IBM has come up with its newest and most advanced quantum computer to date, which the company claims is “the world’s first integrated universal approximate quantum computing system designed for scientific and commercial use.” The system, known as IBM Q System One, was unveiled at the 2019 Consumer Electronics Show (CES) taking place in Las Vegas, Nevada this week.
The idea behind Q System One is to provide a qubit-powered machine that is more like a conventional computer system, rather than like a research project. To that end, IBM scientist and engineers have incorporated a number of design elements that make the system more powerful and exhibit greater reliability, while also making it easier to maintain and upgrade.
This includes a number of component technologies that work in concert to support a more robust quantum computing experience. In the realm of quantum machines, robustness is mainly a function of how well a system is able to reliably execute quantum programs in an error-free manner, such that qubit decoherence is minimized. For the current crop of quantum machinery, decoherence has turned out to be the critical challenge when it comes to making these systems usable. That’s true not just for IBM machines, but also those being developed by Google, Intel, Rigetti, and others quantum computing wannabes.
According to Bob Sutor, VP of the IBM Q Strategy and Ecosystem at IBM Research, the main goal here was to give the qubits the most ideal environment for computing, that is, where they can freely entangle without decoherence gumming up the works. The approach, says Sutor, was to “build a system where we play every card we can think of to get those qubits the quietist possible space to live in.”
In this case, those “cards” include advance componentry for RF isolation, vibration dampening, and temperature control. In addition, the system includes firmware that monitors and manages system health, as well as hardware than auto-calibrates the qubits for more reliable operation.
Temperature has to be strictly controlled for these superconducting machines to operate properly, since even an increase of a few hundred millikelvins can grind the system to a halt. A cryostat refrigeration unit, as well as a custom-built heat exchanger developed by IBM engineers, serve to keep the temperature of the qubits suitably frigid.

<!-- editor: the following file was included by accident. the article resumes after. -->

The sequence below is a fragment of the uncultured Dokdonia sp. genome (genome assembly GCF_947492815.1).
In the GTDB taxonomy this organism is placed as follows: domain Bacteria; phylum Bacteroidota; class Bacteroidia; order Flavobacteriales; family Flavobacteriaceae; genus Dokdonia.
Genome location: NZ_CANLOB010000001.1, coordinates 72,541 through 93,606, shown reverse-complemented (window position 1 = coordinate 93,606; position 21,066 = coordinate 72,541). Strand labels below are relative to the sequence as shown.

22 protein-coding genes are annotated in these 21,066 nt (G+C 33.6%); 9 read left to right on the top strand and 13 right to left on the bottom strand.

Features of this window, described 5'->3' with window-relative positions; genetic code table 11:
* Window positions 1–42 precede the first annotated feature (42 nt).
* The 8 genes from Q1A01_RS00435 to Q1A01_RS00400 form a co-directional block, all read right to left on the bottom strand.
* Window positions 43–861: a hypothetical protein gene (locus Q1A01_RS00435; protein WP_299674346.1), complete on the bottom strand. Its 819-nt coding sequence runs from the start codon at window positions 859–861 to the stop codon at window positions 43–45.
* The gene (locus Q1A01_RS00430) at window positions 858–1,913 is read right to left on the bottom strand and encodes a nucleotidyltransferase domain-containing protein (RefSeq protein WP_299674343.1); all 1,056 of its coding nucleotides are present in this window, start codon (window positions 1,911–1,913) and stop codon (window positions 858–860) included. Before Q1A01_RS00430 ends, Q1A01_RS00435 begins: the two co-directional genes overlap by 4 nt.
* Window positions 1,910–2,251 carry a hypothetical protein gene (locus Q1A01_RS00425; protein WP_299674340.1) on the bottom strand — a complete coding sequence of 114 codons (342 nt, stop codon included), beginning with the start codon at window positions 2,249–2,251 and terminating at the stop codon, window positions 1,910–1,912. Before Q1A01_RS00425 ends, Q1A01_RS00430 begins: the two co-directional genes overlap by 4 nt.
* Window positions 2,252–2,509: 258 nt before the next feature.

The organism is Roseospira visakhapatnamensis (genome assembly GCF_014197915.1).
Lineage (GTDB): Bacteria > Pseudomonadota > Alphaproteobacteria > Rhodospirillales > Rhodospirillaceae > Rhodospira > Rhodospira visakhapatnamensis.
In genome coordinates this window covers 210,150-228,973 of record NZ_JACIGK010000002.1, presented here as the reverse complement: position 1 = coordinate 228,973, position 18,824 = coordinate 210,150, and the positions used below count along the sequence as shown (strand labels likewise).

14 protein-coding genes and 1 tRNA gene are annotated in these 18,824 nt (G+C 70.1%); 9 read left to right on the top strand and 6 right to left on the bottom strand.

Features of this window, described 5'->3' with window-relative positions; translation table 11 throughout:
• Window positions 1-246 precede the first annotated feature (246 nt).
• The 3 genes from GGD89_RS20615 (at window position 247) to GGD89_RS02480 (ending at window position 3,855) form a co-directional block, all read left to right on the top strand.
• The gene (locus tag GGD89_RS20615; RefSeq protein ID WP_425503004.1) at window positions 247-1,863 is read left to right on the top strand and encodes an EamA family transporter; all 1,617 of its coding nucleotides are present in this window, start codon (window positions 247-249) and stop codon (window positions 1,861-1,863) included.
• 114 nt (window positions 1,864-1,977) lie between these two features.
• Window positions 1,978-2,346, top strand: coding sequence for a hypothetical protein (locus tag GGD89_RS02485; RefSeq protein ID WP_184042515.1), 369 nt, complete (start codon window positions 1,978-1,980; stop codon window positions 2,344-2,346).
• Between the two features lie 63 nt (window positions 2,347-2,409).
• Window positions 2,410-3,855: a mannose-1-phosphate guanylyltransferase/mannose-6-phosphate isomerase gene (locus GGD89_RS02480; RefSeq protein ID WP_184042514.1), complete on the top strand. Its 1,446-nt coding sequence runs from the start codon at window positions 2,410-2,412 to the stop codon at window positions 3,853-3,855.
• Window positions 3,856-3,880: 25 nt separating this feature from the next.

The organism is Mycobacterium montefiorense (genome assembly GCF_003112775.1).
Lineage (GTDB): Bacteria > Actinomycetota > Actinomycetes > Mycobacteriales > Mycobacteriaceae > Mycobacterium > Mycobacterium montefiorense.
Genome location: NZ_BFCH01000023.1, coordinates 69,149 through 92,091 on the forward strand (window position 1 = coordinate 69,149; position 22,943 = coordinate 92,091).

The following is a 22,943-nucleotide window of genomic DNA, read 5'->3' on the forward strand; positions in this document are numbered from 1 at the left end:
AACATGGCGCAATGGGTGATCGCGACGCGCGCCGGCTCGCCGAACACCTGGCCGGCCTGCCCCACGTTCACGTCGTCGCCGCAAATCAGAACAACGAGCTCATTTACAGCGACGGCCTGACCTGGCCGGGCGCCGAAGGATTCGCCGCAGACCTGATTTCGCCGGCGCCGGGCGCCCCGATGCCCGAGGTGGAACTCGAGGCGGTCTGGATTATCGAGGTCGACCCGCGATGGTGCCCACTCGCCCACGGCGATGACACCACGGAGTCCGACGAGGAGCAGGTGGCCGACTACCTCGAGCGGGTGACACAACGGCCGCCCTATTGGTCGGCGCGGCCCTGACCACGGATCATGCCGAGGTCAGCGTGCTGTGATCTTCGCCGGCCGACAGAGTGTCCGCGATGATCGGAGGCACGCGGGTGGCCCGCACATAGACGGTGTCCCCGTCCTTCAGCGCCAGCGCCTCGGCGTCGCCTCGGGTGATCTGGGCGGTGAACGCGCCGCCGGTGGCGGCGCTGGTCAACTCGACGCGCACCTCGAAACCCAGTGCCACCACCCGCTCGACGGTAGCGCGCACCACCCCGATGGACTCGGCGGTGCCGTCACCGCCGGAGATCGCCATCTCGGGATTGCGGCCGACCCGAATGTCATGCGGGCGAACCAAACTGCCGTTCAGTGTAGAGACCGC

One of the more visible aspects of Q System One is its housing, which is in the form of a nine-by-nine-by-nine-foot air-tight borosilicate glass case supplied by Goppion, a manufacturer of high-tech museum display cases. (Fun fact: Goppion cases enclose the Mona Lisa at the Louvre and the Crown Jewels at the Tower of London.) In this instance, the glass case is being used to isolate IBM’s quantum machinery from external sound, vibrations, and temperature fluctuations, all of which can decohere a system in short order.
The system also sports a motor-driven mechanism that opens the glass enclosure to simplify system maintenance and modular upgrades. With new quantum processors appearing every six to nine months or so, upgrades become critical to keeping the hardware up to date.
To top it off (literally) is a metal cap on the Goppion glass case that serves to block out electromagnetic interference that can lead to various qubit misbehavior. Many superconducting quantum computing systems like the ones IBM build, operate in the 5 GHz range, which just happens to overlap with the kind of WiFi signals that now permeate the airwaves.